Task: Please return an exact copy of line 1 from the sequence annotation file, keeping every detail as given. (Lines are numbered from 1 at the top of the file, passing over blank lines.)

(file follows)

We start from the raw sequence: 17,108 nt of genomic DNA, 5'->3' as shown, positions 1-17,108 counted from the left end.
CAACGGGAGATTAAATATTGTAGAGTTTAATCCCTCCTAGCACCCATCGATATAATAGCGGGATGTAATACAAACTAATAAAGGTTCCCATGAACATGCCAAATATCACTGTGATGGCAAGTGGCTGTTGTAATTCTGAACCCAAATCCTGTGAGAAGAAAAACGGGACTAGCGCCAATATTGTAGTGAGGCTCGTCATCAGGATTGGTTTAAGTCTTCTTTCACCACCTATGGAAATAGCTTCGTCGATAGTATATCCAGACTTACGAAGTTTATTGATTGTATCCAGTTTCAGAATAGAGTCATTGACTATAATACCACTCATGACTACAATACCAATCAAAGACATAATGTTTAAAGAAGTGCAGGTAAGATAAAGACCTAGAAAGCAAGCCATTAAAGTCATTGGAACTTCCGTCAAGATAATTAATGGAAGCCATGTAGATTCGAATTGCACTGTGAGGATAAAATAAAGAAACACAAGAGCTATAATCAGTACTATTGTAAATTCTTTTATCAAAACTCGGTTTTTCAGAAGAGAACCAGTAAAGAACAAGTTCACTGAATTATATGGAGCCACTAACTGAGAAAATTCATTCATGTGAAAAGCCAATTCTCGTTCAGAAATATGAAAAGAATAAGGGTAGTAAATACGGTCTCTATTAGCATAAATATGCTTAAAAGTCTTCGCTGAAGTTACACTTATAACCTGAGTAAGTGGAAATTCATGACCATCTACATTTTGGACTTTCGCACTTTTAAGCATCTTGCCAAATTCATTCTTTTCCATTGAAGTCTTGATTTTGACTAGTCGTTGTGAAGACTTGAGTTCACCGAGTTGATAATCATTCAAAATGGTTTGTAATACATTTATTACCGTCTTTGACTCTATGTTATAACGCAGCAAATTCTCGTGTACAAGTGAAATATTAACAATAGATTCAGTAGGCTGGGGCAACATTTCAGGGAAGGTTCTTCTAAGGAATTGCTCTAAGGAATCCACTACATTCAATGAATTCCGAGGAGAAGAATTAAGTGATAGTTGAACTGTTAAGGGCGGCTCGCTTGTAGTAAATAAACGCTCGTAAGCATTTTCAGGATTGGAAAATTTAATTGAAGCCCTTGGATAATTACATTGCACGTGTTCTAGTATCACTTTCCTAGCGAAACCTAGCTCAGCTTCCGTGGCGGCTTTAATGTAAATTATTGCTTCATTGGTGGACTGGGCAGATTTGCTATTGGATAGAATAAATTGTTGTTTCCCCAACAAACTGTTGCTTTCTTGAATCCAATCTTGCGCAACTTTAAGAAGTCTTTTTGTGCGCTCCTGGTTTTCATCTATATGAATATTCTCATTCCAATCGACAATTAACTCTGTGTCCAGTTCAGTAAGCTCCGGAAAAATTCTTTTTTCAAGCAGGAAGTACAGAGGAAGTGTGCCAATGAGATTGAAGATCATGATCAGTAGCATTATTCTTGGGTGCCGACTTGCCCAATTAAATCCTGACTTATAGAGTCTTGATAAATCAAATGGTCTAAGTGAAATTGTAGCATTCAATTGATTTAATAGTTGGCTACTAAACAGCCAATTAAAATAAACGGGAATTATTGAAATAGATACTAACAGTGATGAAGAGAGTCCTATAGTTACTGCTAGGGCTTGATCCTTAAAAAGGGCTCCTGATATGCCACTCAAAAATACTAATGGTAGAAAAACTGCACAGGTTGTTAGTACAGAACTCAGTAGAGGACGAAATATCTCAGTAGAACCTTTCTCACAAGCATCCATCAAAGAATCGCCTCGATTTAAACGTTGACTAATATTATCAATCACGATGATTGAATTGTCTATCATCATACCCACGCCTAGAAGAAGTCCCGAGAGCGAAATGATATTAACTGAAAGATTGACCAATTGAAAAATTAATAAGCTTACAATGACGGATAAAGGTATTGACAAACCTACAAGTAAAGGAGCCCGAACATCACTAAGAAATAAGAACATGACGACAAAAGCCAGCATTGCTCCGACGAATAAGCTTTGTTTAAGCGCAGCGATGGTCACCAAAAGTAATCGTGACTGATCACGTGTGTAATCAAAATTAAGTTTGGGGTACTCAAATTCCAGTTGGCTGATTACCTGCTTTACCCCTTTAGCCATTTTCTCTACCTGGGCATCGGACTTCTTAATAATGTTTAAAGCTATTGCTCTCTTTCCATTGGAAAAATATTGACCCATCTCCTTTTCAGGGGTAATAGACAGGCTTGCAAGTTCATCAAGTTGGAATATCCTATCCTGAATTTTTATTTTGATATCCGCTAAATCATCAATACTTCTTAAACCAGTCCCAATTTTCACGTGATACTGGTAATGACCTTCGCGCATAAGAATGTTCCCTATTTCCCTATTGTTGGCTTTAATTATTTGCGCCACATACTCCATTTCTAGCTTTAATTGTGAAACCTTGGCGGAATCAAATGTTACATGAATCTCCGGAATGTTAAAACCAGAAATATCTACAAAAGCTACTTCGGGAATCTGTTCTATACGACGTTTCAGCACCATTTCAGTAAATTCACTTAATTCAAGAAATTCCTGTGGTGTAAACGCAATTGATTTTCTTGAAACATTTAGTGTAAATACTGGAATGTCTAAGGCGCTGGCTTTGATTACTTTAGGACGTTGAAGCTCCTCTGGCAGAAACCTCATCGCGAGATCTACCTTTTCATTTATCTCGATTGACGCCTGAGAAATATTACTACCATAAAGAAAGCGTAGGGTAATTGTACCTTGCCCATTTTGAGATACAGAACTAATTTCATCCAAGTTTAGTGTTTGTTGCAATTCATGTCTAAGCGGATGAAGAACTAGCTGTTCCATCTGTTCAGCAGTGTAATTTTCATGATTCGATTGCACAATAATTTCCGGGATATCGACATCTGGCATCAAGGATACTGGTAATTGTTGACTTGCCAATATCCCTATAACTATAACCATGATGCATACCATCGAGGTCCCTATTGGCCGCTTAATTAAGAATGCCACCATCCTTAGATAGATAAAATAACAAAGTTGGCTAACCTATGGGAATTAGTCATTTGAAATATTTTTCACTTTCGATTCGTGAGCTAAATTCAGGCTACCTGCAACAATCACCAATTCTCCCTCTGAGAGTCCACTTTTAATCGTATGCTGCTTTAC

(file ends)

We start from the raw sequence: 17,108 nt of genomic DNA, 5'->3' as shown, positions 1-17,108 counted from the left end.